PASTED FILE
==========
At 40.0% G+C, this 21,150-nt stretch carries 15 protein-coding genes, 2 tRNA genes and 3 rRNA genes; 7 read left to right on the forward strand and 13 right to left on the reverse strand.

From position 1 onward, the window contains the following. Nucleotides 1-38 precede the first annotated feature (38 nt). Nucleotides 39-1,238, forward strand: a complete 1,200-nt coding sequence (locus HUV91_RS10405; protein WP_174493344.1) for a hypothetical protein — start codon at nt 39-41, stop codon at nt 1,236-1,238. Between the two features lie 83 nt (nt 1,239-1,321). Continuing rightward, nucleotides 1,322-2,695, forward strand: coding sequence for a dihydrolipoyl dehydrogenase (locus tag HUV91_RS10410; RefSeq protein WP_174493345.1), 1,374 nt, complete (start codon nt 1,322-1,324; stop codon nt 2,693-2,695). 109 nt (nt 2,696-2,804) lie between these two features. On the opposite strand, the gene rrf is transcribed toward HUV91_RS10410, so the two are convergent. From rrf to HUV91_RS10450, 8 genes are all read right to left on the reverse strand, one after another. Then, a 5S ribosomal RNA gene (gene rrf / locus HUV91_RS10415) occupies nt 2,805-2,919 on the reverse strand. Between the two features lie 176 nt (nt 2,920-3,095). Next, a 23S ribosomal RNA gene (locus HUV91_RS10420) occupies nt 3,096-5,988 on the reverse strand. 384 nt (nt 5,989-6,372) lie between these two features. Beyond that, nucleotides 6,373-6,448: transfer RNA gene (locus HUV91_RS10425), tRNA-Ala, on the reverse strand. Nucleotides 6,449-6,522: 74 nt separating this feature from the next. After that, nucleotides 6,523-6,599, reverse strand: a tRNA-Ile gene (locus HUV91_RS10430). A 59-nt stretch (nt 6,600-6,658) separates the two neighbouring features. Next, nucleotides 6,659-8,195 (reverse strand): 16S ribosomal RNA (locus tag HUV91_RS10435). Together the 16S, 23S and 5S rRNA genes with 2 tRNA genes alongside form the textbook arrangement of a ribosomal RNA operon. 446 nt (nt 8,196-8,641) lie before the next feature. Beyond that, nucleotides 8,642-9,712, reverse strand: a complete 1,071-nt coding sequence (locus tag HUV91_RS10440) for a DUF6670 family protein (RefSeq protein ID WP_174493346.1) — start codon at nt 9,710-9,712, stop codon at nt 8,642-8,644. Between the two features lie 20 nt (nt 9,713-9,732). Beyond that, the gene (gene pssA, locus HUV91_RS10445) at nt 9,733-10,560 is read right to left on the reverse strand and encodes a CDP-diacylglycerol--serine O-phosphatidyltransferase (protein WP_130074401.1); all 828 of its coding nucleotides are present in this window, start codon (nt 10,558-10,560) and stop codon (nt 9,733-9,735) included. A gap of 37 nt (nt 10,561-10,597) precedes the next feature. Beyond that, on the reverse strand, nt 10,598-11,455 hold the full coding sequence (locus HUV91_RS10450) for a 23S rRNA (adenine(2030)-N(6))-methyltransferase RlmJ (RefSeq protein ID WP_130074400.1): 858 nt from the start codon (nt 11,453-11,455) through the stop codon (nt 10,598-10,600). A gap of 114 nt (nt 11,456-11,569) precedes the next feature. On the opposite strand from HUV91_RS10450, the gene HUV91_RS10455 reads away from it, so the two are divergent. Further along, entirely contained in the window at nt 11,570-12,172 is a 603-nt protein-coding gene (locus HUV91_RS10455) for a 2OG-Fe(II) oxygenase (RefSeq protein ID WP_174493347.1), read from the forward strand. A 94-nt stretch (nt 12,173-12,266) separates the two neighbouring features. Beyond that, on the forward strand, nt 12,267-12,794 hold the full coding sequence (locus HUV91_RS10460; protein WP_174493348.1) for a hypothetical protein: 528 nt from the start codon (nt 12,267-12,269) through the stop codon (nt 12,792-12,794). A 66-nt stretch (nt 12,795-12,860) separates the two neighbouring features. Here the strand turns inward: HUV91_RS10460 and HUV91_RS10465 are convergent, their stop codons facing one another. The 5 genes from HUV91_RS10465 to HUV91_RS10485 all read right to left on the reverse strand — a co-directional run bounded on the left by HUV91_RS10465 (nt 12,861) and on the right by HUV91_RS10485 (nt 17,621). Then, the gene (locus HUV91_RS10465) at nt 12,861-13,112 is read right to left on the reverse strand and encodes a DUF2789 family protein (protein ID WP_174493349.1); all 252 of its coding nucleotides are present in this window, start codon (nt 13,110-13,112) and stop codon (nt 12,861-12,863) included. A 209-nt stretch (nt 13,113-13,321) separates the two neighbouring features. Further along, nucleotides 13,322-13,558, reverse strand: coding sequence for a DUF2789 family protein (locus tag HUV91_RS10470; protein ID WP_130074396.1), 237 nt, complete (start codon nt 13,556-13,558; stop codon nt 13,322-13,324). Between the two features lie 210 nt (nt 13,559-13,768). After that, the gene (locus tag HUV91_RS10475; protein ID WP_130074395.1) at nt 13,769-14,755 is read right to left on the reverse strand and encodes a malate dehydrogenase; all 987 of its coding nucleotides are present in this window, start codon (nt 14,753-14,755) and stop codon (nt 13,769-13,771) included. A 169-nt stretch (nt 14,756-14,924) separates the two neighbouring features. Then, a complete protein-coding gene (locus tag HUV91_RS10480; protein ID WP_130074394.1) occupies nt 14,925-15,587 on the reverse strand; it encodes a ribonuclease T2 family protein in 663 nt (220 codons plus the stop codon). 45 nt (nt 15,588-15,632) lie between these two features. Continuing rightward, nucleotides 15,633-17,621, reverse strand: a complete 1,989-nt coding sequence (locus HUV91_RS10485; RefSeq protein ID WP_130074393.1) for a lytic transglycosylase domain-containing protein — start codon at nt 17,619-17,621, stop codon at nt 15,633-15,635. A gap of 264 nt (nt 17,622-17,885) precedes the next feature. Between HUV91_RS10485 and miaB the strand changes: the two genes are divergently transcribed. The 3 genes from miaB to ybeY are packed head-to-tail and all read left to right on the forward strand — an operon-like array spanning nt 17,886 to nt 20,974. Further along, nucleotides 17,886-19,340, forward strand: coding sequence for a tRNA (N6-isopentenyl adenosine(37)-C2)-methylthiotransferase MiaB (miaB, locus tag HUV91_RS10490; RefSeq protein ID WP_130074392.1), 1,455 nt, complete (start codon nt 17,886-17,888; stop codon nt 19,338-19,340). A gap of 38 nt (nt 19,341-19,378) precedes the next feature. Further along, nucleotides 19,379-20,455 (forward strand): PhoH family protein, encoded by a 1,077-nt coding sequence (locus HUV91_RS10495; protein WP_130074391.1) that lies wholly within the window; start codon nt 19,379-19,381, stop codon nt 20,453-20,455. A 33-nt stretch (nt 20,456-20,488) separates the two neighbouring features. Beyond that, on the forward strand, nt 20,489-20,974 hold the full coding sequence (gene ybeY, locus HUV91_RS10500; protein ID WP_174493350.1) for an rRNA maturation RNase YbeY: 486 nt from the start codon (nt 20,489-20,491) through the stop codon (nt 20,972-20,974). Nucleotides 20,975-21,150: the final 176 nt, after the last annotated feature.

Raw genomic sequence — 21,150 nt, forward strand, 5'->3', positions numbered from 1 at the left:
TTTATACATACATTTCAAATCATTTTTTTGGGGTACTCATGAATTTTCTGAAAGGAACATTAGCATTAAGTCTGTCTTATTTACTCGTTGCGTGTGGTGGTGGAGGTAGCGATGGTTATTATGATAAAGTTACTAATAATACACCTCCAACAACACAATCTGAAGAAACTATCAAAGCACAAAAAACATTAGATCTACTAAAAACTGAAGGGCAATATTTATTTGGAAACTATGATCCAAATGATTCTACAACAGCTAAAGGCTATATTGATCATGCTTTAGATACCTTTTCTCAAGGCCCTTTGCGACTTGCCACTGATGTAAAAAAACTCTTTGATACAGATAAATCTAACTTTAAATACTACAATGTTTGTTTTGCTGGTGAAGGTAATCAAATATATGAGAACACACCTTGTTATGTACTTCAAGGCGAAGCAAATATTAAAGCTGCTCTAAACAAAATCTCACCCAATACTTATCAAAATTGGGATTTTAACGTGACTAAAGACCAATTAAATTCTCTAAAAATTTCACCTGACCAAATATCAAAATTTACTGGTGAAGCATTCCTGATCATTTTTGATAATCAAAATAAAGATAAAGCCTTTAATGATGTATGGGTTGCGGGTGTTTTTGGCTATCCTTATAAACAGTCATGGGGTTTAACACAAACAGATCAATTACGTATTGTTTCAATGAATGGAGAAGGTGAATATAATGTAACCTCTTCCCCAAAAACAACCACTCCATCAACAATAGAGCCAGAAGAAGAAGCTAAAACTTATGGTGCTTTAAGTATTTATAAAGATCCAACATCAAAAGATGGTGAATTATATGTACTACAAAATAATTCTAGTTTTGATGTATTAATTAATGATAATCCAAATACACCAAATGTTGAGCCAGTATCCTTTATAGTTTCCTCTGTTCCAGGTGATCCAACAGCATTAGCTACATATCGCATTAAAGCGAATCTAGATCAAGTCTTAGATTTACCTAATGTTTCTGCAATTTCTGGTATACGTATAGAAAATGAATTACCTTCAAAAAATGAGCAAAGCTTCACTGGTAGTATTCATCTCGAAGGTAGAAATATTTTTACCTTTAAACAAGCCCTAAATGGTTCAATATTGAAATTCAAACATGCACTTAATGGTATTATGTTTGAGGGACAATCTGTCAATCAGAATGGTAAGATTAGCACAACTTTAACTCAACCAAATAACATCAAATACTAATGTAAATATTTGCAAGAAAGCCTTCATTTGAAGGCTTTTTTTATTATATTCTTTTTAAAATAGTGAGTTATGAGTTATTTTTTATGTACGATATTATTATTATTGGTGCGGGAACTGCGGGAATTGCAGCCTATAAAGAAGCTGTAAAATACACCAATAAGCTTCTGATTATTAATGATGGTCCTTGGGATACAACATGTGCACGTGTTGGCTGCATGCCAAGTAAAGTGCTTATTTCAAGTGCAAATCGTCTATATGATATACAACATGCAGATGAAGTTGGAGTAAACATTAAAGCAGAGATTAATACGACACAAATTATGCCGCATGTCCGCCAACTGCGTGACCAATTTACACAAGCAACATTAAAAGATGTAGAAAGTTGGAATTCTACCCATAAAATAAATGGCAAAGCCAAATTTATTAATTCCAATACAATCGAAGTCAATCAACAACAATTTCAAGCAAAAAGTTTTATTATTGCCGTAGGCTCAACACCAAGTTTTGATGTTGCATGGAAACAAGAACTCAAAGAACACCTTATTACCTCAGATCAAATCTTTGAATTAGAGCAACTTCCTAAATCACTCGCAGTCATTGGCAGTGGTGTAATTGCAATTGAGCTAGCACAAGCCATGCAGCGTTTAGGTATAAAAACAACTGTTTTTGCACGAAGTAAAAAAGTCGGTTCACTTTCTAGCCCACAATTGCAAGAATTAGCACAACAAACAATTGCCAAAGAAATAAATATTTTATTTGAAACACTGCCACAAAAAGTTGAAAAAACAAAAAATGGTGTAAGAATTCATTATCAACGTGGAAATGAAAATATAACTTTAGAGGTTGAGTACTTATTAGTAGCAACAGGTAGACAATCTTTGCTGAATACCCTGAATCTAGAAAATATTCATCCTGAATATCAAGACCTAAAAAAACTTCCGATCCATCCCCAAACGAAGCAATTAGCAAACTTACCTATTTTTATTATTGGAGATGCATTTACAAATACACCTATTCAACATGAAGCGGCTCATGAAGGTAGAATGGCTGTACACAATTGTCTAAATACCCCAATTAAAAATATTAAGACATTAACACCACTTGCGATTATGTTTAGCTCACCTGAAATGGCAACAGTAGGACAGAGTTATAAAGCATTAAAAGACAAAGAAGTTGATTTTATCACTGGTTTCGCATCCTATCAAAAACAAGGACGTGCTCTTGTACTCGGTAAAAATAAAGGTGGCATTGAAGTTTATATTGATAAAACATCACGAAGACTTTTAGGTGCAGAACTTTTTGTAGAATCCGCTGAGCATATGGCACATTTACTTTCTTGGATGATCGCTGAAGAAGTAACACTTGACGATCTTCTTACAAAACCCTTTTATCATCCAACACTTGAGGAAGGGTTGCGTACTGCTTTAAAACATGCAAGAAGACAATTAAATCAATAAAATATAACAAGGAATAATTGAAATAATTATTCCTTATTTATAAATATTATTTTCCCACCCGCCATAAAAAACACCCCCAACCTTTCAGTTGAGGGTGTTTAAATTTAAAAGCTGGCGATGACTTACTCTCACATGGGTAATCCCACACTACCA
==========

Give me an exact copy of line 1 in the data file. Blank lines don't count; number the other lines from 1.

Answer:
At 40.0% G+C, this 21,150-nt stretch carries 15 protein-coding genes, 2 tRNA genes and 3 rRNA genes; 7 read left to right on the forward strand and 13 right to left on the reverse strand.